2021 Antelope Valley M6.0 earthquake, California, U.S.

2021 Antelope Valley M6.0 earthquake, California, U.S.

A shallow M6.0 earthquake struck Little Antelope Valley, California, near the Nevada border at 22:49 UTC on July 8, 2021 (15:49 LT). This is the largest earthquake to hit California since the July 2019 Ridgecrest earthquake.

The epicenter was located about 32 km (20 miles) SW of Smith Valley, Nevada, and 32 km SE of Markleeville, California.

About 270 000 people live within 100 km (62 miles).

"Perceived shaking for the quake was very strong. The event was widely felt, with over 25 000 'Did You Feel It?' reports thus far submitted," the USGS said.

More than 470 aftershocks were reported until 10:00 UTC on July 10, with magnitudes ranging from 0.8 to 5.2.

"Preliminary focal mechanism solutions for the event, which describe the style of faulting in an earthquake, indicate slip likely occurred on a moderately dipping fault striking roughly north-south," the agency said.

"This motion is consistent with east-west oriented extension that is common in Nevada and eastern California. The earthquake occurred along the eastern edge of the Sierra Nevada, a major physiographic boundary along the California-Nevada border."

The event occurred at the margin of the stable Sierra Nevada microplate and the Walker Lane, a zone of distributed shear.

The microplate moves at about 12 mm/yr (0.5 inches per year) to the northwest relative to the North American plate. It is a part of the broader Pacific-North America plate boundary system of California, and roughly 25% of the 5 cm/yr (2 inches) total plate boundary motion occurs east of the Sierra Nevada.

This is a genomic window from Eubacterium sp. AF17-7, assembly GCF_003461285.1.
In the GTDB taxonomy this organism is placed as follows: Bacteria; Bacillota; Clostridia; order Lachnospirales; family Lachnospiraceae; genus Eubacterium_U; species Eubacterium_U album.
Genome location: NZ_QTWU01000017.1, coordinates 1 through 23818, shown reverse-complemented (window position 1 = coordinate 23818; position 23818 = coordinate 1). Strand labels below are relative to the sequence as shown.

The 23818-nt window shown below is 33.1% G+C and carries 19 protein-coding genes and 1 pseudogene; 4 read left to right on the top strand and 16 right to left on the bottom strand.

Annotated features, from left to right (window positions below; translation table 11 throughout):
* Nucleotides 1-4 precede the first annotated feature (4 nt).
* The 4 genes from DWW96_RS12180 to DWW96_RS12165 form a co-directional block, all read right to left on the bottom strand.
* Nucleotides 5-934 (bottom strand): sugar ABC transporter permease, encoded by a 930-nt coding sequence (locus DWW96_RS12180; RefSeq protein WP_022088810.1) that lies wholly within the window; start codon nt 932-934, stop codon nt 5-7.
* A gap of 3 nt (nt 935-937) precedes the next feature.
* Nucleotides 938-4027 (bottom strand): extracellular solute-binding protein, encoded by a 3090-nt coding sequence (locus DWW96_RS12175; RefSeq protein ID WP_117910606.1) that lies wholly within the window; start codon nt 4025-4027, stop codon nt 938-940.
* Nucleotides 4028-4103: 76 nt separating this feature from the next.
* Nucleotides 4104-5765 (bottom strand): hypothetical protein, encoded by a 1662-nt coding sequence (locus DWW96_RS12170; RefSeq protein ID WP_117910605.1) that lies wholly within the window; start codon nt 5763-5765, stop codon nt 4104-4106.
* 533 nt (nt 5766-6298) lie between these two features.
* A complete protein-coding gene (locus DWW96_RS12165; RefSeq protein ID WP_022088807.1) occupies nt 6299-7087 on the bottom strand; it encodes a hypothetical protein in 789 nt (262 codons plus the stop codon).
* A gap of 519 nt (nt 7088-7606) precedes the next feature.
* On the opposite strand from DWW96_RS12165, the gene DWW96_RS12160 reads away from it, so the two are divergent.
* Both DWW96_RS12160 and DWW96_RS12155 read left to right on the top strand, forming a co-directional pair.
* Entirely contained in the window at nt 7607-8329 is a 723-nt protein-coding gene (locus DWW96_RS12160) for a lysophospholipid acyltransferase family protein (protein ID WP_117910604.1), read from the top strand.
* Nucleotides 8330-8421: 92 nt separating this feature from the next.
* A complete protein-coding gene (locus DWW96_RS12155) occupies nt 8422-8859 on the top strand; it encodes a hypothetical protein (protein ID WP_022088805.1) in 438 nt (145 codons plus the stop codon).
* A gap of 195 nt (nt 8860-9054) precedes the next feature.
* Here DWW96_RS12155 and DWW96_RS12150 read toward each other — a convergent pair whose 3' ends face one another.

Earthquakes in the vicinity include both normal faulting earthquakes and strike-slip earthquakes.

In the past 100 years, 33 earthquakes of M5+ or larger have occurred within 100 km (62 miles), with the largest a M6.1 earthquake 36 km (22 miles) to the northwest in September 1994, and a M6.1 earthquake 63 km (39 miles) to the north in June 1933.

Image credit: TW/SAM, Google. Data source: USGS

Numerous large boulders tumbled down mountainsides and forced the police to close a stretch of California Highway 395 near Coleville -- about 25 km (40 miles) of the road, from near the Willow Springs in Mono County north to the Nevada border. I395 is a major route through the northern Sierra Nevada.

"While there are no preliminary reports of damage or injuries, this is a rapidly evolving situation and more details will emerge in the coming hours," California OES posted on Twitter on July 9. "We are working closely with local officials to ensure they have the resources and support to rapidly respond to these earthquakes."

ESA's Sentinel-1 satellite has mapped changes in distance to the ground surface.

"The bullseye pattern shows subsidence of ~10 cm [3.9 inches], indicating normal faulting. This displacement pattern results from deep movement along faults," the USGS scientists noted.